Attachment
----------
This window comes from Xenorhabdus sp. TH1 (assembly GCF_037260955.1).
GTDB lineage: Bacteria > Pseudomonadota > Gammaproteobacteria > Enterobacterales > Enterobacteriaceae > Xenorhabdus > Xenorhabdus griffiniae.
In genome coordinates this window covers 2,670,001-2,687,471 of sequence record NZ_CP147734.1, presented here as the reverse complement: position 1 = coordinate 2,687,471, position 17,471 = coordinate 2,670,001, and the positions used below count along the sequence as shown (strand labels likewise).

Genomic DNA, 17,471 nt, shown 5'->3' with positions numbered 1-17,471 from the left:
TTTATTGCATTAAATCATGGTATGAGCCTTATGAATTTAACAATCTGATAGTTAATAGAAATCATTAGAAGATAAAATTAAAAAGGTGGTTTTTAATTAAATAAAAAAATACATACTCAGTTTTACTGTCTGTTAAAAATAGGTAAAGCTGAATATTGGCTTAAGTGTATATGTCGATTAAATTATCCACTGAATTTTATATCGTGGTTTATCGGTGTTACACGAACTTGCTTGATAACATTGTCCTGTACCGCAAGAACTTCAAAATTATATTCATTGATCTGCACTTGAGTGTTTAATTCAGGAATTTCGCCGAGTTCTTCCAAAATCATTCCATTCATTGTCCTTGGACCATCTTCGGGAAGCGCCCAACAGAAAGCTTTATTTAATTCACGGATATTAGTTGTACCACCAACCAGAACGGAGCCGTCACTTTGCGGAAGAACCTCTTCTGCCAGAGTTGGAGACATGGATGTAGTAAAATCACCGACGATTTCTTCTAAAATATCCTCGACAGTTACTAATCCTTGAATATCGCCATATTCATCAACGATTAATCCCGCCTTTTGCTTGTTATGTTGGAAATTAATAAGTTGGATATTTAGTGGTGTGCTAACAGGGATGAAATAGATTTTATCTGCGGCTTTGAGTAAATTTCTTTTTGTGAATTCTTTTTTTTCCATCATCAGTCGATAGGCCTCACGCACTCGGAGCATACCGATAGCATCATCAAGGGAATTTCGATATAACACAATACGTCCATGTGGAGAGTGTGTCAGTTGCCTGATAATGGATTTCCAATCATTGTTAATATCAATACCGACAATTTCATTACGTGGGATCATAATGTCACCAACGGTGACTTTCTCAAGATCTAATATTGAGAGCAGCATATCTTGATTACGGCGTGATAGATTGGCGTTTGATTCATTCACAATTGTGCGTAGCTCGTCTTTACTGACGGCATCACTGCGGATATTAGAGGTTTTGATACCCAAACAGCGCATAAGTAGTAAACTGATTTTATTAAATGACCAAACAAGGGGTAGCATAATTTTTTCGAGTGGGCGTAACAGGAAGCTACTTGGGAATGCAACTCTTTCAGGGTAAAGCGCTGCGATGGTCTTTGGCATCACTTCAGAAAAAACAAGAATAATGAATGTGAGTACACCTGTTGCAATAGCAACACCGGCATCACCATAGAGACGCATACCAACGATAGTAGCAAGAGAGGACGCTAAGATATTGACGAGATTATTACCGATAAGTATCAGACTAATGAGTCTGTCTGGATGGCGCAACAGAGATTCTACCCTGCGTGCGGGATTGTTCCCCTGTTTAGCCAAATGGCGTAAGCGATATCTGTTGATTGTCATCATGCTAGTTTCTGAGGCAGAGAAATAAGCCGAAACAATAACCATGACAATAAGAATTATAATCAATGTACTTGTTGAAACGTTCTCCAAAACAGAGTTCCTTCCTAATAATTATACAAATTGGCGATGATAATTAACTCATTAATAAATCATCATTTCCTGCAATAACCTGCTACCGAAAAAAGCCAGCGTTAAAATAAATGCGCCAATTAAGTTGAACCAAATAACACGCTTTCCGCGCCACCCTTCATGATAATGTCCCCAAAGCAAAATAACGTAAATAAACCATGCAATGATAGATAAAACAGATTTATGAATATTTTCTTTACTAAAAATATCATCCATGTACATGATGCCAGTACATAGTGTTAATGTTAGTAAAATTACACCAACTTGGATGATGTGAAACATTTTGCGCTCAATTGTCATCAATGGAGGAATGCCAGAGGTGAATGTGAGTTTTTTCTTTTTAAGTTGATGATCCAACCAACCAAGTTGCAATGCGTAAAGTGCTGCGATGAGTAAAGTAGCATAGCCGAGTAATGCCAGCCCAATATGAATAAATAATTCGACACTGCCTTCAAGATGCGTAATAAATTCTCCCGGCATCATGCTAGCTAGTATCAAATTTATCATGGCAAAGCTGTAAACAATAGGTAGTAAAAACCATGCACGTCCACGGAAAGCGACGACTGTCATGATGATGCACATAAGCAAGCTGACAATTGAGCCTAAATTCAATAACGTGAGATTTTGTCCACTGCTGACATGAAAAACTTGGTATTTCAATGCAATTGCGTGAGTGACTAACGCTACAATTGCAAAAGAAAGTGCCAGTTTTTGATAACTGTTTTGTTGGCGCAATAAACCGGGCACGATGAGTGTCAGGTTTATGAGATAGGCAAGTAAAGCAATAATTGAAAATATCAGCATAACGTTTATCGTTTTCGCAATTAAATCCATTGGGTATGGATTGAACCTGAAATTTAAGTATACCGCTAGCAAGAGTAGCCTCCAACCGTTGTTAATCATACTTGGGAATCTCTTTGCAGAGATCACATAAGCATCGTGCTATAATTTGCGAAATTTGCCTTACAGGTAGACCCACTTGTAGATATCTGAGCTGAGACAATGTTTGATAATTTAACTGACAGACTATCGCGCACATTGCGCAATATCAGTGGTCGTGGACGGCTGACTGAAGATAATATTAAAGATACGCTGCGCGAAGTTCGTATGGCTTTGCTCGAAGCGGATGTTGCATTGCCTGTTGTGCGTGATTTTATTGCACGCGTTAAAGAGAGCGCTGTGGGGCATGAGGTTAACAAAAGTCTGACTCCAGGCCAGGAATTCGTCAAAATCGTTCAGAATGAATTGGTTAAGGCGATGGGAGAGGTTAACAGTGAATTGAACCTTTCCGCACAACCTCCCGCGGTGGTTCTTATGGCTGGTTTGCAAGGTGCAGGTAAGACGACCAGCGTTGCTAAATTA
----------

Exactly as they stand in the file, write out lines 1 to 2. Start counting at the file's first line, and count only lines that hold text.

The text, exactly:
This window comes from Xenorhabdus sp. TH1 (assembly GCF_037260955.1).
GTDB lineage: Bacteria > Pseudomonadota > Gammaproteobacteria > Enterobacterales > Enterobacteriaceae > Xenorhabdus > Xenorhabdus griffiniae.